College - Author 1

College of Engineering

Department - Author 1

Mechanical Engineering Department

Degree Name - Author 1

BS in Mechanical Engineering



Primary Advisor

Brian Self


Active driver assistance systems are becoming increasingly wide-spread throughout the automotive industry due to their potential for safer roads and decreased costs of transportation, but testing these systems on real trucks can be time consuming, dangerous, and costly. Testing these systems on a small-scale tractor-trailer combination will lead to faster and more efficient development of driver assistance systems and can be used by both engineers and students, leading to a larger field of experienced developers to improve these systems.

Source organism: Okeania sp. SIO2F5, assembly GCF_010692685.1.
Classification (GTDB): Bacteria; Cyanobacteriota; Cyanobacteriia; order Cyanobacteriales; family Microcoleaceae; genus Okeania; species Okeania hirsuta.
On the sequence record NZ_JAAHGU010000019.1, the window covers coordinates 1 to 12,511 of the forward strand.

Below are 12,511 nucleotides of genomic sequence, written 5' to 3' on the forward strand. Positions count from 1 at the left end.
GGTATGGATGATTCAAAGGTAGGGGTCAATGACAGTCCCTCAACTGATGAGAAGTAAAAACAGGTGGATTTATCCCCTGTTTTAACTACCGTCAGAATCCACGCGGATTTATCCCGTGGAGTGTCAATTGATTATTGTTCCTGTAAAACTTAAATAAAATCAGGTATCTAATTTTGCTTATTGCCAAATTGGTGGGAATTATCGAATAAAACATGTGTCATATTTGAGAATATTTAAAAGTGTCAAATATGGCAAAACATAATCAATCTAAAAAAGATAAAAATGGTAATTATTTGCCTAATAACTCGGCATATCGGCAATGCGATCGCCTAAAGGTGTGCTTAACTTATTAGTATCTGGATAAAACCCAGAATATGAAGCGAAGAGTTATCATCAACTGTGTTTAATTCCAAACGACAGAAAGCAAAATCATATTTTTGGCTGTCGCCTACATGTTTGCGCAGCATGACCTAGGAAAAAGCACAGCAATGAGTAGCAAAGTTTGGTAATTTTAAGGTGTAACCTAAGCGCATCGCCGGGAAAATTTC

Our goal will be to design, manufacture, and build a scale 6x2 model of the tractor portion of a Daimler semi-truck as well as a generic trailer. Both of these components must have adequate similitude to the original tractor-trailer in order to model the vehicle dynamics of a semi-truck so new driver assistance systems can be accurately tested. To do this, the chassis, suspension geometry, center of gravity, inertial properties, steering radius, tires, acceleration/braking curves, and other aspects need to be analyzed. This truck must be able to withstand minor rolls, jackknifes, and low speed collisions as well as be able to be run for long periods of time with minimal mechanical maintenance.